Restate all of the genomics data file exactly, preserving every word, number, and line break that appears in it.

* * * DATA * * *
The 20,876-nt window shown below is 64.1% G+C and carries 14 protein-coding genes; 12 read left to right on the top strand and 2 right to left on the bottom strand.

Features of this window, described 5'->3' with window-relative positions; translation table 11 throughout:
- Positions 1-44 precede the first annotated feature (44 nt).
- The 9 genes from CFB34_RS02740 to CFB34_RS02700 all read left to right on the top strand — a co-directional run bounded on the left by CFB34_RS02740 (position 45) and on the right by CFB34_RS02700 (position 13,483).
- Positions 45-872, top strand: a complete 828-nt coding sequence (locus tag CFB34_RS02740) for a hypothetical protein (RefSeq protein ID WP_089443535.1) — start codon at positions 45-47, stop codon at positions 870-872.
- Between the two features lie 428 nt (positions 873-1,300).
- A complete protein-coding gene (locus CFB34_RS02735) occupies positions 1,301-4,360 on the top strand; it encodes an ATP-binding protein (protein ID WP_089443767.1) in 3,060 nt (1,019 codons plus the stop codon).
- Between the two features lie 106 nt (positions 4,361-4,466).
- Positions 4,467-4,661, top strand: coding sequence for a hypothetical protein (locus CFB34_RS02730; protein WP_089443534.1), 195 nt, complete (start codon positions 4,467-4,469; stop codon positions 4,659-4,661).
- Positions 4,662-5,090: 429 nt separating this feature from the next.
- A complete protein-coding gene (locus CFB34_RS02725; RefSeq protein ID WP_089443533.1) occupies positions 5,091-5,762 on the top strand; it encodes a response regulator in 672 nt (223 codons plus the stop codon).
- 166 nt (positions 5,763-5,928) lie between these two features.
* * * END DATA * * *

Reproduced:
The 20,876-nt window shown below is 64.1% G+C and carries 14 protein-coding genes; 12 read left to right on the top strand and 2 right to left on the bottom strand.

Features of this window, described 5'->3' with window-relative positions; translation table 11 throughout:
- Positions 1-44 precede the first annotated feature (44 nt).
- The 9 genes from CFB34_RS02740 to CFB34_RS02700 all read left to right on the top strand — a co-directional run bounded on the left by CFB34_RS02740 (position 45) and on the right by CFB34_RS02700 (position 13,483).
- Positions 45-872, top strand: a complete 828-nt coding sequence (locus tag CFB34_RS02740) for a hypothetical protein (RefSeq protein ID WP_089443535.1) — start codon at positions 45-47, stop codon at positions 870-872.
- Between the two features lie 428 nt (positions 873-1,300).
- A complete protein-coding gene (locus CFB34_RS02735) occupies positions 1,301-4,360 on the top strand; it encodes an ATP-binding protein (protein ID WP_089443767.1) in 3,060 nt (1,019 codons plus the stop codon).
- Between the two features lie 106 nt (positions 4,361-4,466).
- Positions 4,467-4,661, top strand: coding sequence for a hypothetical protein (locus CFB34_RS02730; protein WP_089443534.1), 195 nt, complete (start codon positions 4,467-4,469; stop codon positions 4,659-4,661).
- Positions 4,662-5,090: 429 nt separating this feature from the next.
- A complete protein-coding gene (locus CFB34_RS02725; RefSeq protein ID WP_089443533.1) occupies positions 5,091-5,762 on the top strand; it encodes a response regulator in 672 nt (223 codons plus the stop codon).
- 166 nt (positions 5,763-5,928) lie between these two features.